Night raids that killed at least 80 civilians last year continue to enrage villagers and gain recruits for the Taliban. The escape in late April of nearly 500 prisoners from Afghanistan’s largest prison was evidence that the Taliban had infiltrated even the prison guards. In the past two years 48 NATO troops have been killed by Afghan soldiers.

A major source of anti-American resentment both in Afghanistan and Pakistan are the drone missile attacks that have greatly increased since Obama took office. Geoff Simons in the April-May issue of The Lind cites a 2009 study by Daniel Byman, senior fellow at the Saban Center for Middle East Policy, that concluded that an average of 10 civilians to one Taliban fighter were being killed by drones. On April 22, just after top Pakistani military officials again pleaded for a halt in the attacks, a U.S. missile killed five children and four women.

The fact that bin Laden was found living in Pakistan is certain to deepen U.S. mistrust of the Pakistani military, and increase existing tensions between the two countries. Obama’s recent appointment of Gen. David Petraeus to head the CIA, which controls the drone flights, is hardly likely to please the Pakistanis, who resent the CIA’s presence in their country and, unlike Petraeus, favor efforts to achieve reconciliation with the Taliban and its allies in the border region. Both groups have worked closely with the Pakistani military in the past and could be counted on for help in a conflict with India.

Pakistan’s leaders also have reason to fear that continuation of an unpopular war could bring on the kind of revolts that have occurred in Arab countries. Huge income disparities, the lack of government services, and official corruption that have caused upheavals elsewhere are even more severe in Pakistan.

"We don’t know what the Americans’ endgame is," a Pakistani security official once complained. It is now evident that Washington’s endgame is to withdraw some 33,000 troops from Afghanistan starting in August, but keep others permanently in the country. The administration has begun talks with the Afghan government on forming a Strategic Partnership Declaration that would allow American soldiers to remain indefinitely. Mrs. Clinton described the proposed arrangement as "a long-term framework for our bilateral cooperation." Others might call a military agreement between the world’s most powerful nation and one of its poorest, a plan for permanent occupation.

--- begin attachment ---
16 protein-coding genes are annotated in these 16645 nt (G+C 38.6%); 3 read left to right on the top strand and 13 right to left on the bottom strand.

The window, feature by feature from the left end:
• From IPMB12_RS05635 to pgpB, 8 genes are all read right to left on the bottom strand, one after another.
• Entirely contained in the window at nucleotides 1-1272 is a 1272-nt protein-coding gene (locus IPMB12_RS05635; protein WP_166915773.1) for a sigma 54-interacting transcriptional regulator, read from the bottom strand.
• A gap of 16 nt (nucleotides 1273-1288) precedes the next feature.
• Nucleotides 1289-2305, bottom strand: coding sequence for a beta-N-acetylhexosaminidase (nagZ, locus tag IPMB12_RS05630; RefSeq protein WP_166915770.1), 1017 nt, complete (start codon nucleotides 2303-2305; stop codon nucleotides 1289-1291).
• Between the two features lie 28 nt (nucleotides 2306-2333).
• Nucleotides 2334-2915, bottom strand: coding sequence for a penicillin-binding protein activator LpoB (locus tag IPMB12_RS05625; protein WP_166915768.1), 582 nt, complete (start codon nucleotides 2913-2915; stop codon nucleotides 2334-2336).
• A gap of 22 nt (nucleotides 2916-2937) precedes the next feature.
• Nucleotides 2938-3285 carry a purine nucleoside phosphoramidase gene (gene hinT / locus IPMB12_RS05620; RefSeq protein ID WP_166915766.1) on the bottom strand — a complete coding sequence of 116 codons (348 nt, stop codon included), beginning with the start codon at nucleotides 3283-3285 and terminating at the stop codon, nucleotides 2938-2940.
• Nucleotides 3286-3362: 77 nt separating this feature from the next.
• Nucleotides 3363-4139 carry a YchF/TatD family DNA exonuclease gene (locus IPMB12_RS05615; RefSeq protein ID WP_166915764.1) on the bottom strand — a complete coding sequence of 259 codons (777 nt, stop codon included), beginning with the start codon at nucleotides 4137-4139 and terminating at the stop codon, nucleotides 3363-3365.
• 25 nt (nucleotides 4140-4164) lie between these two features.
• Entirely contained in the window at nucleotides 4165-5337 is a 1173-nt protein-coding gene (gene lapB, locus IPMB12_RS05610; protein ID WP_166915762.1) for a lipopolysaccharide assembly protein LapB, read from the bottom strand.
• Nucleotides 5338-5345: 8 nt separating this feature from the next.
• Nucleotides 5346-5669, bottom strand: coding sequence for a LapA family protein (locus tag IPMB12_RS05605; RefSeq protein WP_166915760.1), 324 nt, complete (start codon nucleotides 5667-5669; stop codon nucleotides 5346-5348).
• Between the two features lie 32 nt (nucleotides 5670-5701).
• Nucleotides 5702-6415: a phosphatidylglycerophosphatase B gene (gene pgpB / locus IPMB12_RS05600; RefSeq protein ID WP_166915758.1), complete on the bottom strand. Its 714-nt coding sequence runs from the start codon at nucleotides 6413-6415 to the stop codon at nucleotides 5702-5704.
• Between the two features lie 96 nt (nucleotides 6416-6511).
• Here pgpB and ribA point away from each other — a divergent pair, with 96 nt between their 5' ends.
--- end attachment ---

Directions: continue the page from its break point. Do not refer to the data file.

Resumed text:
"There was a time when the Americans were struggling to find one base in Central Asia," a regional diplomat noted. "Here is a place where they can have all the bases they want, and Afghanistan is a place between two potential nuclear Islamic powers, Iran and Pakistan." Petraeus told the Senate Armed Services Committee last March that "It’s important to stay engaged in a region in which we have such vital interests." He failed to say what those interests are.

A NATO victory in Afghanistan has long been out of the question.The Partnership Declaration is likely to put peace out of reach as well. There is no way the Taliban will accept a permanent American presence as part of any peace agreement. The potential impasse is especially disturbing in view of a recent report published by New York University that suggests the U.S. invasion of Afghanistan was unnecessary.

The authors of the study, Profs. Alex van Linschoten and Felix Kuehn, say the Taliban had had no advance knowledge of the 9/11 attacks, and would have been more than willing to renounce al-Qaeda in return for guarantees of security. They offered to do so in 2002, as well as to take part in a process of political engagement and reconciliation. The Afghan government showed no interest, and arrested the Taliban member who came to Kabul to discuss the offer.

Still a Presence in Iraq

Americans will also remain in Iraq for the foreseeable future. Baghdad is the site of the largest U.S. embassy in the world, which the State Department plans to staff with 16,000 employees plus an army of civilian contractors to protect them. Military commanders are reportedly also looking into "creative ways" to keep at least 10,000 soldiers in Iraq indefinitely to promote stability and guard Iraq’s border with Iran.

One potential obstacle to this plan is Moqtada al-Sadr, a principal partner in the ruling government coalition who has vowed to renew insurgent warfare if any U.S. troops remain. What should worry Obama even more, however, is the nature of the Iraqi regime American forces will be protecting. Gates recently called Iraq "an extraordinary success story," saying, "It’s new and it is a democracy." The "democracy" Gates referred to is run by an autocrat, Prime Minister Nouri al-Maliki, who oversees the army and police and whose personal security force runs secret prisons where prisoners have been found brutally tortured.

Maliki has assumed the roles of minister of interior and defense, and recently took control of the agencies that run the central bank, conduct elections, and investigate corruption. Aliya Nasaif, an opposition member of parliament, commented, "This is the beginning of dictatorship. We are regressing by centuries."

The "success" achieved by the U.S. in Iraq so far has consisted of replacing one tyrant with another, and transforming a modern state into a society plagued by unemployment, a shortage of electricity and clean water, and sectarian violence. Instead of spending more resources maintaining an occupation army, Obama would do better to help the Iraqi people repair the damage that war and occupation have brought to their country.